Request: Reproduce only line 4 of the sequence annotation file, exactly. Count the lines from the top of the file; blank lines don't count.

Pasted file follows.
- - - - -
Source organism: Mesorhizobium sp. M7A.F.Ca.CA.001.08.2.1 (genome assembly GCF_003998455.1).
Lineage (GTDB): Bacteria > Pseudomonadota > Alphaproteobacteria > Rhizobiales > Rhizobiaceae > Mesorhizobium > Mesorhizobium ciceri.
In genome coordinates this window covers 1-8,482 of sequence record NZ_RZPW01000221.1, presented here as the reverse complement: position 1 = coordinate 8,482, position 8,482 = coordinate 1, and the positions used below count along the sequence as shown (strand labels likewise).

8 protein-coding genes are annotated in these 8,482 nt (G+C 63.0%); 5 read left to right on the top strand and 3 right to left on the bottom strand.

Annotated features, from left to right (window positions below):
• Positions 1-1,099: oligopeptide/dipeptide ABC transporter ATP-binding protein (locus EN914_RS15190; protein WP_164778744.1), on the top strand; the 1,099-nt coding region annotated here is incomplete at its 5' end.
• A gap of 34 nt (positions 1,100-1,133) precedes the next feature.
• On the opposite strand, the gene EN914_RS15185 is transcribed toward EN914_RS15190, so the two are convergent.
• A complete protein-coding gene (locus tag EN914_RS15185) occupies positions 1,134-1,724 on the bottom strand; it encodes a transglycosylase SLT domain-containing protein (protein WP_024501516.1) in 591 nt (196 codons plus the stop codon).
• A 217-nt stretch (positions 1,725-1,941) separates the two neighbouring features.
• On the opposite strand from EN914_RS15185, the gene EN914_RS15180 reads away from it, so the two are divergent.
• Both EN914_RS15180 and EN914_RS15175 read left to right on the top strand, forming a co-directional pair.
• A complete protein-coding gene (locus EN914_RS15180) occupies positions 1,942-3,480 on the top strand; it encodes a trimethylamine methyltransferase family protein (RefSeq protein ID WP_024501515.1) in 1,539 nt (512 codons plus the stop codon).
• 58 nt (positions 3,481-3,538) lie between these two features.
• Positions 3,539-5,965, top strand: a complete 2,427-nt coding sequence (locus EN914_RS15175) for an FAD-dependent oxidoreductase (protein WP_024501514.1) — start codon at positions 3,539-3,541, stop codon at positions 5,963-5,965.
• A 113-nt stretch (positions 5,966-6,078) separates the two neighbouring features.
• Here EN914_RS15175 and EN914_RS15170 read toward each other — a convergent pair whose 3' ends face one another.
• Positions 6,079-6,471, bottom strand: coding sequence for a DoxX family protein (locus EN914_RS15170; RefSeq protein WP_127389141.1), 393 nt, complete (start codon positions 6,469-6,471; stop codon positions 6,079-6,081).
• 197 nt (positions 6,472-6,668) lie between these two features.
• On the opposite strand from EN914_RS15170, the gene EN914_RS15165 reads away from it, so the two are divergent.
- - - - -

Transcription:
8 protein-coding genes are annotated in these 8,482 nt (G+C 63.0%); 5 read left to right on the top strand and 3 right to left on the bottom strand.